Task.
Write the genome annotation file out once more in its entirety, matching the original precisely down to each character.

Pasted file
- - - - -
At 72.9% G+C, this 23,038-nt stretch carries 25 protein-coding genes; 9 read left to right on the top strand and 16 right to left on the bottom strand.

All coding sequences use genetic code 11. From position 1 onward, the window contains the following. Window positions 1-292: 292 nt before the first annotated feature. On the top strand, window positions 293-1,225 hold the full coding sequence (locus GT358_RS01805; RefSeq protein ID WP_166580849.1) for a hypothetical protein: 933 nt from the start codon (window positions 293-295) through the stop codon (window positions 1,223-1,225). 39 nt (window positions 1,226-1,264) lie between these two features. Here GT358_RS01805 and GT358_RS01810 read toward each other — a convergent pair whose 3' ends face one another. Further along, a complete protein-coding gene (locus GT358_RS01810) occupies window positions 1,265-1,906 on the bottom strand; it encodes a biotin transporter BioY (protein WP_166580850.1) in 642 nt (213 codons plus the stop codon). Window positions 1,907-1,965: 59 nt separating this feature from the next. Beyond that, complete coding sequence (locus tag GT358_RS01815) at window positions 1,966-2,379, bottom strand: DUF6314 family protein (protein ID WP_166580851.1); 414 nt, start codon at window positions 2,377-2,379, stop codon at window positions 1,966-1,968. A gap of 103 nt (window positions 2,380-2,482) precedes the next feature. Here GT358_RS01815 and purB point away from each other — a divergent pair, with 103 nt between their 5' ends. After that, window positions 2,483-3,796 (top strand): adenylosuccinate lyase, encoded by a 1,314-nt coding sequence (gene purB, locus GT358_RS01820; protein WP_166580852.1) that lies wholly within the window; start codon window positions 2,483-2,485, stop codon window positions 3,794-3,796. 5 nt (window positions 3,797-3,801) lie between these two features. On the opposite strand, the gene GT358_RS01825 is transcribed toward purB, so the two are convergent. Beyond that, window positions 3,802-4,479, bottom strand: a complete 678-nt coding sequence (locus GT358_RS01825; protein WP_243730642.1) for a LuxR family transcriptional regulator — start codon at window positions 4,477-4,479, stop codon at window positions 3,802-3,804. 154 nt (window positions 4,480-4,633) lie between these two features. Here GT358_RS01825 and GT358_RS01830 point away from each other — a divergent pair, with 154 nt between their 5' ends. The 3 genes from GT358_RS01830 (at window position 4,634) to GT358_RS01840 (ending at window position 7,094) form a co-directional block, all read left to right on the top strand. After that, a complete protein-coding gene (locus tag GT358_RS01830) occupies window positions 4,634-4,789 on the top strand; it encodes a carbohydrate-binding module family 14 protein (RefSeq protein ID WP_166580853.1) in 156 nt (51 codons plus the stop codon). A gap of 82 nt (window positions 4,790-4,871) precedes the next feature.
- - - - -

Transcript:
At 72.9% G+C, this 23,038-nt stretch carries 25 protein-coding genes; 9 read left to right on the top strand and 16 right to left on the bottom strand.

All coding sequences use genetic code 11. From position 1 onward, the window contains the following. Window positions 1-292: 292 nt before the first annotated feature. On the top strand, window positions 293-1,225 hold the full coding sequence (locus GT358_RS01805; RefSeq protein ID WP_166580849.1) for a hypothetical protein: 933 nt from the start codon (window positions 293-295) through the stop codon (window positions 1,223-1,225). 39 nt (window positions 1,226-1,264) lie between these two features. Here GT358_RS01805 and GT358_RS01810 read toward each other — a convergent pair whose 3' ends face one another. Further along, a complete protein-coding gene (locus GT358_RS01810) occupies window positions 1,265-1,906 on the bottom strand; it encodes a biotin transporter BioY (protein WP_166580850.1) in 642 nt (213 codons plus the stop codon). Window positions 1,907-1,965: 59 nt separating this feature from the next. Beyond that, complete coding sequence (locus tag GT358_RS01815) at window positions 1,966-2,379, bottom strand: DUF6314 family protein (protein ID WP_166580851.1); 414 nt, start codon at window positions 2,377-2,379, stop codon at window positions 1,966-1,968. A gap of 103 nt (window positions 2,380-2,482) precedes the next feature. Here GT358_RS01815 and purB point away from each other — a divergent pair, with 103 nt between their 5' ends. After that, window positions 2,483-3,796 (top strand): adenylosuccinate lyase, encoded by a 1,314-nt coding sequence (gene purB, locus GT358_RS01820; protein WP_166580852.1) that lies wholly within the window; start codon window positions 2,483-2,485, stop codon window positions 3,794-3,796. 5 nt (window positions 3,797-3,801) lie between these two features. On the opposite strand, the gene GT358_RS01825 is transcribed toward purB, so the two are convergent. Beyond that, window positions 3,802-4,479, bottom strand: a complete 678-nt coding sequence (locus GT358_RS01825; protein WP_243730642.1) for a LuxR family transcriptional regulator — start codon at window positions 4,477-4,479, stop codon at window positions 3,802-3,804. 154 nt (window positions 4,480-4,633) lie between these two features. Here GT358_RS01825 and GT358_RS01830 point away from each other — a divergent pair, with 154 nt between their 5' ends. The 3 genes from GT358_RS01830 (at window position 4,634) to GT358_RS01840 (ending at window position 7,094) form a co-directional block, all read left to right on the top strand. After that, a complete protein-coding gene (locus tag GT358_RS01830) occupies window positions 4,634-4,789 on the top strand; it encodes a carbohydrate-binding module family 14 protein (RefSeq protein ID WP_166580853.1) in 156 nt (51 codons plus the stop codon). A gap of 82 nt (window positions 4,790-4,871) precedes the next feature.